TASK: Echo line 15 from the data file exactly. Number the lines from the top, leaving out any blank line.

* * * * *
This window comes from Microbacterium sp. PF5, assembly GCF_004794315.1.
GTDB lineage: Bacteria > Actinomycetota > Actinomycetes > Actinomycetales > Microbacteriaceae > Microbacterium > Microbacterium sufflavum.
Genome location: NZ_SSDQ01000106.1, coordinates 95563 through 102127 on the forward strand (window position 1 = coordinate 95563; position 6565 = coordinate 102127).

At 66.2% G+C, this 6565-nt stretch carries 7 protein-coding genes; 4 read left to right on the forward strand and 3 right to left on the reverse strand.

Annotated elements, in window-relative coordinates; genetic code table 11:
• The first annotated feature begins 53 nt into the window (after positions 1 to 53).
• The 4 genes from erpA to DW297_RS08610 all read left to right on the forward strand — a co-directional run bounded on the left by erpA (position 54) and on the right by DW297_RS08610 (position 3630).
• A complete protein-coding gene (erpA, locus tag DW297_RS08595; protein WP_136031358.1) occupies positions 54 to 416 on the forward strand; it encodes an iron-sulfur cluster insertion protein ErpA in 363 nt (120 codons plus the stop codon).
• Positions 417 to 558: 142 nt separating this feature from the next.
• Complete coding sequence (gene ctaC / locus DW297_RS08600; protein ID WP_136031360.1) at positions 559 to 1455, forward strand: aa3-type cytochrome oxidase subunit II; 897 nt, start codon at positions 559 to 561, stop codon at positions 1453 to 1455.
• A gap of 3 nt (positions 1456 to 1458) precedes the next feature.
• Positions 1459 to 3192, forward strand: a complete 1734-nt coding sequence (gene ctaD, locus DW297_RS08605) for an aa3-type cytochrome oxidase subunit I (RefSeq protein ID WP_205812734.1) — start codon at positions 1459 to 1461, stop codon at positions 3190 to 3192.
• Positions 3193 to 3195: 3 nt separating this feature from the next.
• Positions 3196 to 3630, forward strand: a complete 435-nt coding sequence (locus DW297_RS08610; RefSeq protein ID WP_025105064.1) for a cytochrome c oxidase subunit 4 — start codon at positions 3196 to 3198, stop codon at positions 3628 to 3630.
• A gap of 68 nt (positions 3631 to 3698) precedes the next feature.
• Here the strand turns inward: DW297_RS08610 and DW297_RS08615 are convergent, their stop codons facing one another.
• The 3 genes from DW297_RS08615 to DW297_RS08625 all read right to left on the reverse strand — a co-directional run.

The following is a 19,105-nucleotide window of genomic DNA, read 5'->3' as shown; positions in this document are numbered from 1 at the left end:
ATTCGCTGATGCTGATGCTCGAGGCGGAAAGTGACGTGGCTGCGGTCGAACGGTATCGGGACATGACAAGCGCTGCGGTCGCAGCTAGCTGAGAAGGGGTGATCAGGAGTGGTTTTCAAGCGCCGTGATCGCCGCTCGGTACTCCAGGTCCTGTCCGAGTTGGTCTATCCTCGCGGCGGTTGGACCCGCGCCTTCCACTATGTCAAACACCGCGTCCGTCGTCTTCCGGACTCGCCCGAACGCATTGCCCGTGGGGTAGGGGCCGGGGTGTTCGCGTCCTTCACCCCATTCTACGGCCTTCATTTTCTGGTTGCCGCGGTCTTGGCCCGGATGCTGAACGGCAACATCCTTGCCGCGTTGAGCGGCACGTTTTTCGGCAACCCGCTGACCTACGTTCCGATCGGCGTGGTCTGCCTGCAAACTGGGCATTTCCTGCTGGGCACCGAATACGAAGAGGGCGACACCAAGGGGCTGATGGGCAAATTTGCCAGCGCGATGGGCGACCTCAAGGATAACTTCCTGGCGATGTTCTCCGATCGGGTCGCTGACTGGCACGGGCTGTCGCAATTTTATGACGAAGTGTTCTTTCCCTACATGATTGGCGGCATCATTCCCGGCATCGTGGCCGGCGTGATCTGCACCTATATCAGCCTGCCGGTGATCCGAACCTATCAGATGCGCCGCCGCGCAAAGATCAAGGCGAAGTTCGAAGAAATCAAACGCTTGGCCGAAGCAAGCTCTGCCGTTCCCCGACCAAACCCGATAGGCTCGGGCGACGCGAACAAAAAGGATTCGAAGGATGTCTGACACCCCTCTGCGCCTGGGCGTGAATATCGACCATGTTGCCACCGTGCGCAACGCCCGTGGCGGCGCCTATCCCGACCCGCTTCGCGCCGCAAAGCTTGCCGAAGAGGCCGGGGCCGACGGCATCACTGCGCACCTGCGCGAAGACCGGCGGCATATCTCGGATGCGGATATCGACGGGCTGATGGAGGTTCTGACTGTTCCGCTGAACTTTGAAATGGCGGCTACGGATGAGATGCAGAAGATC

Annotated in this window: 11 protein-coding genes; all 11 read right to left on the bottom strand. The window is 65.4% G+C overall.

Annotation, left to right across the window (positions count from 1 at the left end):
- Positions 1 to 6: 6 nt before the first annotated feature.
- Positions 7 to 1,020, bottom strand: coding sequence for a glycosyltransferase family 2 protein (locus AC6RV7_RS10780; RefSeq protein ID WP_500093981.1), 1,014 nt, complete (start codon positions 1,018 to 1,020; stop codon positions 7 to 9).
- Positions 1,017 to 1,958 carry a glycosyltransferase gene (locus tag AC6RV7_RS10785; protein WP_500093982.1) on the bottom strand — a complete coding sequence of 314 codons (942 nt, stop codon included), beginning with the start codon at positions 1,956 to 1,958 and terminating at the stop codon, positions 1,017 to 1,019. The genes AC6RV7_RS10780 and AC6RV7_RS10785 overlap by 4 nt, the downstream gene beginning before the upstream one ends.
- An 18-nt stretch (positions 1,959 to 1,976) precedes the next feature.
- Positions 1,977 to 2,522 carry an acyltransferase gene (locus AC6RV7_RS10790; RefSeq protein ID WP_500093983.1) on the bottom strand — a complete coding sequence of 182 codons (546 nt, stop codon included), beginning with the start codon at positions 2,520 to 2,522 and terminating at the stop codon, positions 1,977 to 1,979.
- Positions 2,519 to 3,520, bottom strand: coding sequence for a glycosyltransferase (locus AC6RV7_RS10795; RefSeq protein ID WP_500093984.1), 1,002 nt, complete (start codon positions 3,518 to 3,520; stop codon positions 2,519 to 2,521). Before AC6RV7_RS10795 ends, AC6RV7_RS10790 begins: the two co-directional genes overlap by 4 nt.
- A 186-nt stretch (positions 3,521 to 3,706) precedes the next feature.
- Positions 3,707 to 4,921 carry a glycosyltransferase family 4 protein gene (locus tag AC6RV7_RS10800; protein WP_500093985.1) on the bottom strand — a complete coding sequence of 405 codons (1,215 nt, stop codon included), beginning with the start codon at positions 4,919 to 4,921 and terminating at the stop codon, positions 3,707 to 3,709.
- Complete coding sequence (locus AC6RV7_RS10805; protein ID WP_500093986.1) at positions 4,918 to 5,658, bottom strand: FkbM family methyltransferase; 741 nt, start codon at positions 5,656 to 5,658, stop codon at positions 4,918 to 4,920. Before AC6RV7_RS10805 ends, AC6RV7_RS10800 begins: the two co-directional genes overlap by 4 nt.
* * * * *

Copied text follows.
• A gap of 68 nt (positions 3631 to 3698) precedes the next feature.